Sensor City is a partner in the LCR4.0 programme, which aims to put the Liverpool City Region at the heart of an evolution which is transforming production in the modern world economy. Focusing on what’s known as the ‘Fourth Industrial Revolution’, its aims dovetail closely with that of OpenMaker, and our ambition to transform the production processes and models on which our industrial society has been built… 

Alison Mitchell moved to Liverpool in February 2017, to join the team at the city’s newest tech-innovation centre – Sensor City. Sensor City is a collaboration between Liverpool John Moores University and the University of Liverpool, fostering the creation, development and production of state of the art technologies to be used across various sectors.

With over 25 years’ experience in the Internet of Things, Alison moved to Sensor City from BT where she worked for 12 years as the CEO of BT Business. Finding a nice fit in Sensor City, Alison was drawn back to Liverpool – where she obtained her bachelor’s degree in Geography – because of the city’s rich making and manufacturing heritage.

“Sensor City isn’t just a place for people to be based – it’s very much plugged into the wider community,” says Alison, “Its enthusiasm for working with students from the universities is great, it encourages with the fantastic ideas that these students have,” she says. The importance that Sensor City puts into helping entrepreneurs is one of the reasons that Alison left a good job at BT, to relocate to the city.

She describes the Sensor City setting: “It’s not just an innovation hub, it also has laboratories with anti-static flooring where people can work at benches in offices. There’s a mechanical lab with a 3D printer, drilling, welders, CMC, milling and grinding machines, to create actual physical prototypes and products.

“They also have on-site engineers to assist,” she says. “Some companies will come to Sensor City with designs they want made; others need help or assistance with their products. And there’s the possibility to print circuit boards on 3D surfaces and the ability to test products through extremes of temperature and shaking machines.”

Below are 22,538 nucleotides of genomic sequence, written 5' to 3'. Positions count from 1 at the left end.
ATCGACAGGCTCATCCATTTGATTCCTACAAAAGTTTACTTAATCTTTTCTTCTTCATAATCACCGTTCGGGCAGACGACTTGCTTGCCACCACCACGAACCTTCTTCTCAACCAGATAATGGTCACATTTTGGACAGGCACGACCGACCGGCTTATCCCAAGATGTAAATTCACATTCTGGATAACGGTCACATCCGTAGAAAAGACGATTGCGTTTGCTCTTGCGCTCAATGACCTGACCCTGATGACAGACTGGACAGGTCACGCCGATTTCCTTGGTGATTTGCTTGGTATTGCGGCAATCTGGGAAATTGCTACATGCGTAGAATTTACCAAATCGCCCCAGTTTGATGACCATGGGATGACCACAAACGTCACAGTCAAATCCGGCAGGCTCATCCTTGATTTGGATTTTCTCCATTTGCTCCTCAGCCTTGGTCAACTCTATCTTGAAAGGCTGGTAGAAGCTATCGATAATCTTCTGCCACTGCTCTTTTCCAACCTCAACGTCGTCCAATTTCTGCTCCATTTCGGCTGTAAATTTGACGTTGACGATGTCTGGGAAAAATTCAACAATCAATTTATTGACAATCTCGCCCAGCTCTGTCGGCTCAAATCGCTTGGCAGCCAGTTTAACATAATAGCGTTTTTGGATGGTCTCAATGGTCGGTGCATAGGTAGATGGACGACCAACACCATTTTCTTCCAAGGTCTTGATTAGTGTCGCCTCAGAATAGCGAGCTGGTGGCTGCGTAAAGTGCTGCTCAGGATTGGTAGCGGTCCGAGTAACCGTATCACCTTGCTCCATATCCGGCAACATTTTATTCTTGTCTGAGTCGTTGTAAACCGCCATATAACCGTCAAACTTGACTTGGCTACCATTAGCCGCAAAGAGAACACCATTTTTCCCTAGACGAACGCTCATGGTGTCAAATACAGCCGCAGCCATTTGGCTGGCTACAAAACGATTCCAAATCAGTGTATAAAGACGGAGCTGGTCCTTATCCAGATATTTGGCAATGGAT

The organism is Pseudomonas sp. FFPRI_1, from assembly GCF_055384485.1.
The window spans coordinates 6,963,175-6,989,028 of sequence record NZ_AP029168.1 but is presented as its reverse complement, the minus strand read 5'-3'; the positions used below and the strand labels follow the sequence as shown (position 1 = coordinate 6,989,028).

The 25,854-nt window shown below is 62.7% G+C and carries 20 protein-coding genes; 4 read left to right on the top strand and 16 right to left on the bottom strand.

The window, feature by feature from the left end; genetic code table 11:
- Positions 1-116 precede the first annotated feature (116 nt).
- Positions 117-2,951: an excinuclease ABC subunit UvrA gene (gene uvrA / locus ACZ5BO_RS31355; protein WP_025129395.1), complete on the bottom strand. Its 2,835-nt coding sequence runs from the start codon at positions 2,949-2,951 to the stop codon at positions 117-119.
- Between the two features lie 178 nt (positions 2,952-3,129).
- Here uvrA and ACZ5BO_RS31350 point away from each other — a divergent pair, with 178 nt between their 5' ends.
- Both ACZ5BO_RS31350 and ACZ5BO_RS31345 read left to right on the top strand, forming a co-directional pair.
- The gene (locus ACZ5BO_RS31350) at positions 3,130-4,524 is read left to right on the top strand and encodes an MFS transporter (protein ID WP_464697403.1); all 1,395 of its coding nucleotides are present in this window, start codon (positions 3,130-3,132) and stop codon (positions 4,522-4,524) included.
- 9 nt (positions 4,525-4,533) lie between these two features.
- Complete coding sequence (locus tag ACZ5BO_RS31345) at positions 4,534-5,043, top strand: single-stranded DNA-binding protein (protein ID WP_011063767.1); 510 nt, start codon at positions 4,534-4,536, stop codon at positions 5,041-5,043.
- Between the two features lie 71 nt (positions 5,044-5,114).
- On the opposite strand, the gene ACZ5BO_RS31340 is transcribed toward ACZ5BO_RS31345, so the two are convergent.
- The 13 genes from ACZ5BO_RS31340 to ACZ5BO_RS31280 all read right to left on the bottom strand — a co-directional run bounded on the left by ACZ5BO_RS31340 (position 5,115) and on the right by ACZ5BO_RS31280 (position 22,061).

The list goes on; “there’s an on-site laboratory with microscope facilities; equipment for users to test solder levels; and there’s even a software lab in the pipeline which will help people to make their products, some of which will be very specialist, so the onsite engineers are expected to lend a hand.”

Alison’s personal experience dictates the way that she works at Sensor City, understanding that you must move quickly to get products to market in this field. “It’s really important to stress that the Internet of Things now exists in nearly every area of life,” she says. “For example, it’s through technology that your food doesn’t go off.”

She mentions Sensor City’s current projects; one of which is developing sensors to put into packaging which will stop crushing – for example the packaging around flowers to keep track of and check on their environment during transit and sale.


The launch of the Liverpool arm of the pan-European OpenMaker initiative was held at Sensor City earlier this year, uniting Liverpool’s maker community with the centre’s manufacturing capabilities. “The OpenMaker programme can further enable the sharing of skills and invites the maker community to use the facilities here at Sensor City,” says Alison. “We’re an Internet of Things community, so it’s really important to also create a maker community alongside that, to foster collaboration.”

Going forward, Alison wants Sensor City to attract companies which might not normally consider Liverpool as a base and wants to showcase the fantastic assets that they have in the centre: “the most exciting thing is to have successful companies stay here, and to be able to reference Sensor City as part of their success.

“I’m really excited to be back in Liverpool, and I’m proud of our brilliant maker community and the knowledge community that I am a part of at Sensor City,” she says.